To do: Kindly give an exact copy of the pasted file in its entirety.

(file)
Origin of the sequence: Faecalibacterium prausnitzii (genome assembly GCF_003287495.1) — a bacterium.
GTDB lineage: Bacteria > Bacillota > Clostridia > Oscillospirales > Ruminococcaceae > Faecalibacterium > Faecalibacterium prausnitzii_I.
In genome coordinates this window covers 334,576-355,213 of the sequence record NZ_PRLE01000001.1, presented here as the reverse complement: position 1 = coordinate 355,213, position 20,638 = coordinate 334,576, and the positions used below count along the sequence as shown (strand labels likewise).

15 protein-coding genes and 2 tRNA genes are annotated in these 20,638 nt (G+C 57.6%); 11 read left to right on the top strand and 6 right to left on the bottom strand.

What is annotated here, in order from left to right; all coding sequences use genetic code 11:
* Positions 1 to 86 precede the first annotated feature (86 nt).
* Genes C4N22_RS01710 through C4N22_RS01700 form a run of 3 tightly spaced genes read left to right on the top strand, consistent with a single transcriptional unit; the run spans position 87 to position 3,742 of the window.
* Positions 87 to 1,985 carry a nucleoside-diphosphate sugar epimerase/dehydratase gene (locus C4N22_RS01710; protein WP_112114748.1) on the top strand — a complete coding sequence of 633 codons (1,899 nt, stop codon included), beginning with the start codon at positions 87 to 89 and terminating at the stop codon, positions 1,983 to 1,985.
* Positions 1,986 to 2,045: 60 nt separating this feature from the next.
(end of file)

Origin of the sequence: Faecalibacterium prausnitzii (genome assembly GCF_003287495.1) — a bacterium.
GTDB lineage: Bacteria > Bacillota > Clostridia > Oscillospirales > Ruminococcaceae > Faecalibacterium > Faecalibacterium prausnitzii_I.
In genome coordinates this window covers 334,576-355,213 of the sequence record NZ_PRLE01000001.1, presented here as the reverse complement: position 1 = coordinate 355,213, position 20,638 = coordinate 334,576, and the positions used below count along the sequence as shown (strand labels likewise).

15 protein-coding genes and 2 tRNA genes are annotated in these 20,638 nt (G+C 57.6%); 11 read left to right on the top strand and 6 right to left on the bottom strand.

What is annotated here, in order from left to right; all coding sequences use genetic code 11:
* Positions 1 to 86 precede the first annotated feature (86 nt).
* Genes C4N22_RS01710 through C4N22_RS01700 form a run of 3 tightly spaced genes read left to right on the top strand, consistent with a single transcriptional unit; the run spans position 87 to position 3,742 of the window.
* Positions 87 to 1,985 carry a nucleoside-diphosphate sugar epimerase/dehydratase gene (locus C4N22_RS01710; protein WP_112114748.1) on the top strand — a complete coding sequence of 633 codons (1,899 nt, stop codon included), beginning with the start codon at positions 87 to 89 and terminating at the stop codon, positions 1,983 to 1,985.
* Positions 1,986 to 2,045: 60 nt separating this feature from the next.